30.01.2022 – 10:00
WWF World Wide Fund For Nature
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According to the lunar calendar, the Chinese New Year on February 1st marks the beginning of the “Year of the Tiger”. The nature conservation organization WWF is calling for more efforts and a stronger political will to protect the last wild tigers on the occasion of the symbolic date. Stopping poaching and illegal wildlife trade and consistently preserving the habitats are the key to the survival of the big cat – and with it countless other animal and plant species. According to the WWF, it remains to be seen whether the tiger states will achieve their original goal of doubling the population from 3,200 in 2010 to 6,400 in 2022. Many countries are currently counting their national tiger populations with extensive monitoring. The current, official figure comes from 2016. At that time there were almost 3,900 copies.
“The tiger has become a symbol for species and nature conservation worldwide. Whoever protects the tiger protects so much more,” explains Kathrin Samson, tiger expert and head of the Asia program at WWF Germany. “Tigers inhabit a wide variety of habitats in Asia – from the snow-covered forests of Russia to the tropical jungle regions of Indonesia.” Tiger protection serves to preserve biological diversity and even the climate if tropical forests are not converted into plantations. Therefore, in the future one must also think about more reintroduction programs in suitable regions, such as in parts of Southeast Asia. The WWF estimates that without this support for stocks, global tiger numbers could stagnate for many more years and, in the worst case, even decrease.
“We need an honest, scientific cash register in all tiger range countries to know where we stand at all,” says Samson. “We know that countries such as India, Nepal or Russia have achieved their goals and even set new ones to secure the future of these endangered species and ensure peaceful coexistence with local people. They are home to significantly more wild tigers today than they were in 2010. These countries show that with appropriate political prioritization, the tiger can be saved,” says Samson.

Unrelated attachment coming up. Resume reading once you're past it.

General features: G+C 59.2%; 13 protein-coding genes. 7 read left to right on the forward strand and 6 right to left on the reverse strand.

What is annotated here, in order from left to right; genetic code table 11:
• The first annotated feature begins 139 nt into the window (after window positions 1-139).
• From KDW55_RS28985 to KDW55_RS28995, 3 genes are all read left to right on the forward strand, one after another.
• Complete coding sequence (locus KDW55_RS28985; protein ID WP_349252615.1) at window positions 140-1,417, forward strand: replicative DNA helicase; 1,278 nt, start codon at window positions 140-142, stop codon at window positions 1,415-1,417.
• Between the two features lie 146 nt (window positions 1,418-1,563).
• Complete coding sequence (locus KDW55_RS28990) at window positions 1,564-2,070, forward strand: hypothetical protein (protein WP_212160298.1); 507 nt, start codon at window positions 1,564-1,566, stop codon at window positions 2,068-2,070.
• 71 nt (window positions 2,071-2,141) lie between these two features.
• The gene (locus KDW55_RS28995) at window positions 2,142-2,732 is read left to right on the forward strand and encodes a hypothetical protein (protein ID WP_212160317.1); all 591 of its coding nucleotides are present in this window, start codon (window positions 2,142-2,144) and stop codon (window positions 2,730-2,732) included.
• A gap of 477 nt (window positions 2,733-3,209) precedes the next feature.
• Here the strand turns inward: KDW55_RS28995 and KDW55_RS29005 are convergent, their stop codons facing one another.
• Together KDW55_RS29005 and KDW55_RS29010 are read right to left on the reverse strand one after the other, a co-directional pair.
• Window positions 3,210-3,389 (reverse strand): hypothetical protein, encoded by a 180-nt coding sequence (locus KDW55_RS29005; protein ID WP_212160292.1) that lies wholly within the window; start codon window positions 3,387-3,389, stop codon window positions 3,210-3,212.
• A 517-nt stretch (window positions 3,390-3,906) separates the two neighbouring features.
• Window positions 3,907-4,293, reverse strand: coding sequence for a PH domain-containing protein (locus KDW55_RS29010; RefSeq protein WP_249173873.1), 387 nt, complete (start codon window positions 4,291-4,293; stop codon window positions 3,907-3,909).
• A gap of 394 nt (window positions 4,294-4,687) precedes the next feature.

Background: year of the (water) tiger 2022
According to the lunar calendar, a new year begins on February 1, 2022. From that point on, there is a change from the year of the ox to the year of the tiger – in interaction with the element of water. The tiger is one of twelve zodiac signs in Chinese astrology. According to the Chinese horoscope, the big cat stands for courage, adventure, optimism, assertiveness and willingness to take risks. The element of water, on the other hand, stands for purification, a new beginning. Further information: www.wwf.de/jahrdestigers
The habitat of the tiger covers only around five percent of its once huge distribution area in Asia. According to WWF estimates, there were only around 3,200 wild tigers left in the world in 2009. By 2016, the number had risen to around 3,890. In 2010, the last tiger year, at a summit in St. Petersburg, Russia, the international community committed to doubling tiger populations within twelve years. In contrast, it is estimated that there are around 20,000 tigers in so-called tiger farms, with private breeders, in amusement parks or circuses worldwide. The 13 Tiger States include Bangladesh, Bhutan, China, India, Indonesia, Malaysia, Myanmar, Nepal, Russia and Thailand. Also, although no wild-loving tigers have been recorded there for ten years, Cambodia, Laos and Vietnam. Habitat destruction and lack of prey, poaching and climate change continue to threaten the survival of the species in the wild. Further information: www.wwf.de/tiger
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Original content from: WWF World Wide Fund For Nature, transmitted by news aktuell